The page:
PONTIFICATING FROM THE SUNSHINE STATE – AUGUST 10
By Leo Haggerty

ONE MAJOR IN THE BOOKS

If you’ve had a chance to peruse the featured image at the top of my column, you’re probably thinking that I made a huge mistake.  Now, before you deluge me with text messages and emails pointing out that error, let me explain that there is a method to my madness.

If this was a normal year, the first of the four designed major tournaments on the Professional Golfers’ Association tour occurs in early April.  Every year, the best pro golfers head to Georgia and descend upon the Augusta National Golf Club to compete at The Masters.  Then the PGA shows up in May and that’s followed The U.S. Open in June.  Finally, a trip across the pond for a July date at The Open.

Saying this is not a normal year is an understatement.  Due to the pandemic, The Masters was rescheduled to the middle of November.  The Open was cancelled completely.   So, by default, the PGA became the first of the three 2020 majors that were left.

Trust me when I tell you that the PGA, from a fan’s point of view, did not disappoint.  The just over 7,200 yard TPC Harding Park Golf Club in San Francisco proved to be a formidable layout and Mother Nature provided just enough of a distraction to keep red scores in single digits until the final day.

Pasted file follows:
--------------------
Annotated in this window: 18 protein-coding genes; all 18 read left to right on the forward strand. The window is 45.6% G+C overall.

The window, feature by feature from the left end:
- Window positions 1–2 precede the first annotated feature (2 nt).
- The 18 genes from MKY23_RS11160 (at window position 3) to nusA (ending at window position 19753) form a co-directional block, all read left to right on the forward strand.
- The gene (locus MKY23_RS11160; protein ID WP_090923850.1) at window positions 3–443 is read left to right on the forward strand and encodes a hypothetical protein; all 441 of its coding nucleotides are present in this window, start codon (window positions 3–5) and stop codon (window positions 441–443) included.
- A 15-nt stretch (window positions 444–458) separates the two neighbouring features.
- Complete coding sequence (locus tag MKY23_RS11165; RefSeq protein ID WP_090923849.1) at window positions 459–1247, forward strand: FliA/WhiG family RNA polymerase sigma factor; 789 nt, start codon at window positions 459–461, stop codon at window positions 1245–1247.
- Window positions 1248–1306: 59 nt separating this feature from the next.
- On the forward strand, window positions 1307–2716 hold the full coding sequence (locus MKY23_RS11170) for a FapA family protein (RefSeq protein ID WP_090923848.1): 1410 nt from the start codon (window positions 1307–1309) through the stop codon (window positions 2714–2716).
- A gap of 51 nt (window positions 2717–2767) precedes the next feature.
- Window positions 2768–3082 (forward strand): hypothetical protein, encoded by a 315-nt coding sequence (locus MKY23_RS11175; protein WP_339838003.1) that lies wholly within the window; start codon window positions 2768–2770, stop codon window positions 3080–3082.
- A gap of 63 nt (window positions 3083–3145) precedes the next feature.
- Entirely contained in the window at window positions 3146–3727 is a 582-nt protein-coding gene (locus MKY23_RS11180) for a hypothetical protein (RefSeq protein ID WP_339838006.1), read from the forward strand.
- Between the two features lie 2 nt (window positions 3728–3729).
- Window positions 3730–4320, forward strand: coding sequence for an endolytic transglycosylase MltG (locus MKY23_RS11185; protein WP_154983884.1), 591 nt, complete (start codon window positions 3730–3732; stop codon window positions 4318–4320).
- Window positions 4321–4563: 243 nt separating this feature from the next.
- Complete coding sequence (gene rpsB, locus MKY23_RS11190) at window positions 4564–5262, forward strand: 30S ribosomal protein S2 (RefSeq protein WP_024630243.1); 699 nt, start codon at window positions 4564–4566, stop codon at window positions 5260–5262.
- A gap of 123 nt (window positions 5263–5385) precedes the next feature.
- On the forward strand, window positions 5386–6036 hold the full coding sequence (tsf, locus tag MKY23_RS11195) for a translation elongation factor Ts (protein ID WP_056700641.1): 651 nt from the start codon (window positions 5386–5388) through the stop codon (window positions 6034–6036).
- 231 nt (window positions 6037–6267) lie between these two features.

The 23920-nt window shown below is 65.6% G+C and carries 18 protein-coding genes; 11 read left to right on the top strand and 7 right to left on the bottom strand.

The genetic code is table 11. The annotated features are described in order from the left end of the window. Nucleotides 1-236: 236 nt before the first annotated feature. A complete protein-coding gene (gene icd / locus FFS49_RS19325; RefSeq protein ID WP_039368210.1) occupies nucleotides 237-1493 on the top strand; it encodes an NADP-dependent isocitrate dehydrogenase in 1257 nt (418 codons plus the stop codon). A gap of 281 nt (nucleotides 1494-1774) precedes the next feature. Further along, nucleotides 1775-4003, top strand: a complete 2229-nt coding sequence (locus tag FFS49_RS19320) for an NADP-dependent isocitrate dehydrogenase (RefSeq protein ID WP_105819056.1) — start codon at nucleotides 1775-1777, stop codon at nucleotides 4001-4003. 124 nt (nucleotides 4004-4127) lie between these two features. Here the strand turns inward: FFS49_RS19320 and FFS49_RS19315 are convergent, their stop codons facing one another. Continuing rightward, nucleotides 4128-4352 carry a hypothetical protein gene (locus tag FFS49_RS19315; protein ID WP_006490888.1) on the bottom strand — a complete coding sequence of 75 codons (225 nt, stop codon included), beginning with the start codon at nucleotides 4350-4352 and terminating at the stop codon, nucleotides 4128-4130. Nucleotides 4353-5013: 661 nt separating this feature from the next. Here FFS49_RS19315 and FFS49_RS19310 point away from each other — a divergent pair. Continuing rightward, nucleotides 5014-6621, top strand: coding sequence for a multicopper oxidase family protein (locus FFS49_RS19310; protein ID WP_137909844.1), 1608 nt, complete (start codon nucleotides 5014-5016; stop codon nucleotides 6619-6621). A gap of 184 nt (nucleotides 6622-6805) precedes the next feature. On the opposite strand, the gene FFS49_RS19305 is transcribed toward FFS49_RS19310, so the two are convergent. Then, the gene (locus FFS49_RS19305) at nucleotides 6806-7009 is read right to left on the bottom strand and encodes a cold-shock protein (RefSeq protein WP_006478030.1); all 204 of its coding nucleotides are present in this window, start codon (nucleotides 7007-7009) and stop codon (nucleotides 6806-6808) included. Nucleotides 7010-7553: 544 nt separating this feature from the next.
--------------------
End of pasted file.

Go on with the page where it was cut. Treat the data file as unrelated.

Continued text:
At one time, depending upon where you were on the course, there were six golfers tied for the lead at 10 under par late on the back nine late Sunday afternoon.  No one was able to break away from that pack and there were a handful of competitors lurking close behind.

It all came down to the 16th hole.  The Par-4 was playing at a paltry 294 yards which made it reachable off the tee for even the no-so-big hitters.

All of those contending for the lead took dead aim on the 16th green.  Only one was successful in putting the pea on the dance floor and that led to victory.

Collin Morikawa, at 23 years old and playing in his 2nd major, threw caution to wind and knocked his drive on 16 within seven feet of the pin.  He then proceeded to sink the putt for an eagle that moved him clear of everyone at 13 under par.  For all intents and purposes, he laid claim to Wanamaker Trophy walking up to the 17th tee.

Next up, in September, is the United States Open from Winged Foot Golf Club just outside New York City. If this event provides as much excitement as the PGA, it’ll be must-see TV for even the casual golf fans.